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DB Newb

Discussion in 'Basses [DB]' started by cdb, Jul 8, 2005.


  1. cdb

    cdb

    Jan 12, 2004
    phila, pa area
  2. anonymous0726

    anonymous0726 Guest

    Nov 4, 2001
    Well, to start you can't afford that one. Neither can anyone else. As has been repeated here at TB many times, you'd end up spending multi-fold the purchase price just to have a temporarily playable (but still bad sounding) BSO. Or POS, more accurately.

    Save your money and keep your eyes open. Sometimes you trip across a great deal, but even then after setup and repairs you're not going to get out unscathed for less than the $1,500-$2,000 range for a decent starter ply.
     
  3. cdb

    cdb

    Jan 12, 2004
    phila, pa area
    Gosh, but it LOOKS nice and shiny... thanks for the reply...
     
  4. Ed Fuqua

    Ed Fuqua

    Dec 13, 1999
    NYC
    Chuck Sher publishes my book, WALKING BASSICS:The Fundamentals of Jazz Bass Playing.
    Doesn't somebody here have a czech ply going for $800?
     
  5. Brent Norton

    Brent Norton

    Sep 26, 2003
    Detroit, MI
    +1. Move on, keep saving and forget about any $350 price tags - they're just not realistic. I still wonder how the mothers who sell these things manage to sleep at night....
     
  6. Tbeers

    Tbeers

    Mar 27, 2005
    Chicago, IL
  7. I can show you how to build a fixed-neck, tunable, 2 octave range, very loud washtub bass for about $50 in hardware store parts and lumber (the Dover-Parkersburg #3 is $25). It will sound better and be easier to play. That's a better idea than buying something that costs about the same as set of decent gut strings. Think about that and put it in perspective. It costs at least $100 bucks to ship one, so what is left for materials and labor? Not even enough for some top quality Ray-Bans. That instrument is put together like a cheap suit and it will fall apart just as fast. About the minimum for a serviceable plywood bass is just under $1000. Even then you are better to try to spend at least twice that and get a hybrid with a carved top.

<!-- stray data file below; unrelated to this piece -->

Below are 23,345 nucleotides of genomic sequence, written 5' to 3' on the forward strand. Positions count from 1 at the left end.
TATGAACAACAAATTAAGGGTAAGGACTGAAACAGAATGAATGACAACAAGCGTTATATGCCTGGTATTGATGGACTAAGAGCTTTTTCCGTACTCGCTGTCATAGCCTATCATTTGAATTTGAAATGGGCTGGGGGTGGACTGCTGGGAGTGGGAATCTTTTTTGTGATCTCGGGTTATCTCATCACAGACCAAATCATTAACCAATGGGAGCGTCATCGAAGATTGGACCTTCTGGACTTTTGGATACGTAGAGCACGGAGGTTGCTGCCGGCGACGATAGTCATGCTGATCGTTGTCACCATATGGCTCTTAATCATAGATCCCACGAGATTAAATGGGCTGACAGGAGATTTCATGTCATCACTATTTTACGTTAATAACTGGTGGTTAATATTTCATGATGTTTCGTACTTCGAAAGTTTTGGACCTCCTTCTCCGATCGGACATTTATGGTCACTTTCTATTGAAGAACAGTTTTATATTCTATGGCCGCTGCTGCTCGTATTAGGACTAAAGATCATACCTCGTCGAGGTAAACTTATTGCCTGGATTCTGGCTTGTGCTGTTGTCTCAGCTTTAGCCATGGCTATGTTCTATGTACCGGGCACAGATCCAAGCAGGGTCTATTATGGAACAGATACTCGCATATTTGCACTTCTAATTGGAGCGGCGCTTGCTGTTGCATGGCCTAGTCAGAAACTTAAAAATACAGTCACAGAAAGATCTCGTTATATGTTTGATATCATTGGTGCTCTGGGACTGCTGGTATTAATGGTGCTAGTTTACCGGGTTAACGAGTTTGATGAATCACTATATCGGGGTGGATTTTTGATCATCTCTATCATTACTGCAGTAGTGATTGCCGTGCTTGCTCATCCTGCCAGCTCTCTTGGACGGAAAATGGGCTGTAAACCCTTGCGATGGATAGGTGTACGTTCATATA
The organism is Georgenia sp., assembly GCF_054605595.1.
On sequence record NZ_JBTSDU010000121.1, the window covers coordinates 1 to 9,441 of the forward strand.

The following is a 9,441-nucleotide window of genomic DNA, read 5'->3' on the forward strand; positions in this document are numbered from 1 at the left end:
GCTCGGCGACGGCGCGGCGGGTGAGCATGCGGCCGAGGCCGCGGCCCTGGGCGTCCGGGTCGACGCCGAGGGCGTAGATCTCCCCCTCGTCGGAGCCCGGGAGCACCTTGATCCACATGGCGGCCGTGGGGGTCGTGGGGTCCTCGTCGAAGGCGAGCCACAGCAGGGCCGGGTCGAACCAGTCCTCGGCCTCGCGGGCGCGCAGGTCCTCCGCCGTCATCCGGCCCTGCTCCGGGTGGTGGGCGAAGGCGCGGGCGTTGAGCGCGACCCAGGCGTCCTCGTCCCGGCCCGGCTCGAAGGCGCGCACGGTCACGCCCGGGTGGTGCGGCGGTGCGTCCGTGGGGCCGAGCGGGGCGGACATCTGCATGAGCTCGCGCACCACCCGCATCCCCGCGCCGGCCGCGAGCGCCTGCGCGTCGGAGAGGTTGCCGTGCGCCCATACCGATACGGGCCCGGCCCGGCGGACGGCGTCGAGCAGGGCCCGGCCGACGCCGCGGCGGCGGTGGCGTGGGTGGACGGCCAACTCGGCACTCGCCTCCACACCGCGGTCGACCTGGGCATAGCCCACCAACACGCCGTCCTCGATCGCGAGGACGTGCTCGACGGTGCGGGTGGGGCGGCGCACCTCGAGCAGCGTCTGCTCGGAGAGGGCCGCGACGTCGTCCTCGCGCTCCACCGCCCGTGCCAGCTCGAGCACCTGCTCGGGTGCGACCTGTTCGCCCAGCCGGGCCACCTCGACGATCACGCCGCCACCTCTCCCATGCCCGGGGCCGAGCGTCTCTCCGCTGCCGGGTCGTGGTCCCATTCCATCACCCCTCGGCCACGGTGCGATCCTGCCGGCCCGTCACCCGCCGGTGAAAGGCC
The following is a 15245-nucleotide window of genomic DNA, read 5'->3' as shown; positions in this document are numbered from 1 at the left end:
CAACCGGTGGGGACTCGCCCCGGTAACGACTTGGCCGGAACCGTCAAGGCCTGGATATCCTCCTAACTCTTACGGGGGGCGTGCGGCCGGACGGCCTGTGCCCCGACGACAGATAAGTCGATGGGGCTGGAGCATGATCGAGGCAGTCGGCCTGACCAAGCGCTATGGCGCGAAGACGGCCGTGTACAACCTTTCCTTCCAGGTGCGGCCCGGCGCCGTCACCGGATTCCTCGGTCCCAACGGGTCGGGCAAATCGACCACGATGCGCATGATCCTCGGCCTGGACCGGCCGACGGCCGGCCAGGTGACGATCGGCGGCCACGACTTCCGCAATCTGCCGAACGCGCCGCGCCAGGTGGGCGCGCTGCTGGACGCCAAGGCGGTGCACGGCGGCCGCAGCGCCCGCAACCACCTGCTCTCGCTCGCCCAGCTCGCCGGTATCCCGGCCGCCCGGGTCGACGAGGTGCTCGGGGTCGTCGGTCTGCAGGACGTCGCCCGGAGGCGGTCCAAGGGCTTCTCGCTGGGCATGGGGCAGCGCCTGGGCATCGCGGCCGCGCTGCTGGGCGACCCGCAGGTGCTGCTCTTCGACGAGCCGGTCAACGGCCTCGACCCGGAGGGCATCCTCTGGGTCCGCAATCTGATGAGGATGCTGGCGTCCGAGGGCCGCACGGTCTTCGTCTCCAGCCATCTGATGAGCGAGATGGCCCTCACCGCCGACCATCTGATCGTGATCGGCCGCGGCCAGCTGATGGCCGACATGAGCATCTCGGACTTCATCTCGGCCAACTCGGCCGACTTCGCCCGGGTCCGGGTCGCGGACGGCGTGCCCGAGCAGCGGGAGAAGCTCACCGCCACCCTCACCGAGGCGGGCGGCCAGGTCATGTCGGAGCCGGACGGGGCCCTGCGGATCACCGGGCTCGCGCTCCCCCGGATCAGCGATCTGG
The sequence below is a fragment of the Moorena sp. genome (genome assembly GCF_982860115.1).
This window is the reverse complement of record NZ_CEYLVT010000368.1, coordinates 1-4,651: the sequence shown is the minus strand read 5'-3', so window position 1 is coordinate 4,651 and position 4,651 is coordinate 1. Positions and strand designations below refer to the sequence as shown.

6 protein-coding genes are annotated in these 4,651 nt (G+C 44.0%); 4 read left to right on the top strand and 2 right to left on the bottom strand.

Unless you are seriously masochistic don't buy that DB. It will make you hate DB's.
     
  8. cdb

    cdb

    Jan 12, 2004
    phila, pa area

    i gotta say however that the few DB's I have played I haven't felt comfortable with... I have been playing electric basses for about 25 years, and uprights feel funny... so i am wondering if the ones I have played are just garbage... plus of course my inability to understand the technique
     
  9. anonymous0726

    anonymous0726 Guest

    Nov 4, 2001
    Both, probably. And, now, the TB mantra: Get a teacher! :)
     
  10. CamMcIntyre

    CamMcIntyre

    Jun 6, 2000
    USA
    CDB-you've played slab for longer than i've been alive-but humor me. When i was searching for the right DB-i spent many 100s of hours reading the Newbie Links. Thanks to my Dad bumping the budget of the bass-i didn't have to worry/work as hard. [He wound up letting me get a New Standard Cleveland].

    At least-save up a bit longer and get at the very least an Engelhardt EM1, or some sort of lower level Strunal. The initial up front and well-overall cost of DB is much higher than our normal electric bass realm. It's worth it to get quality.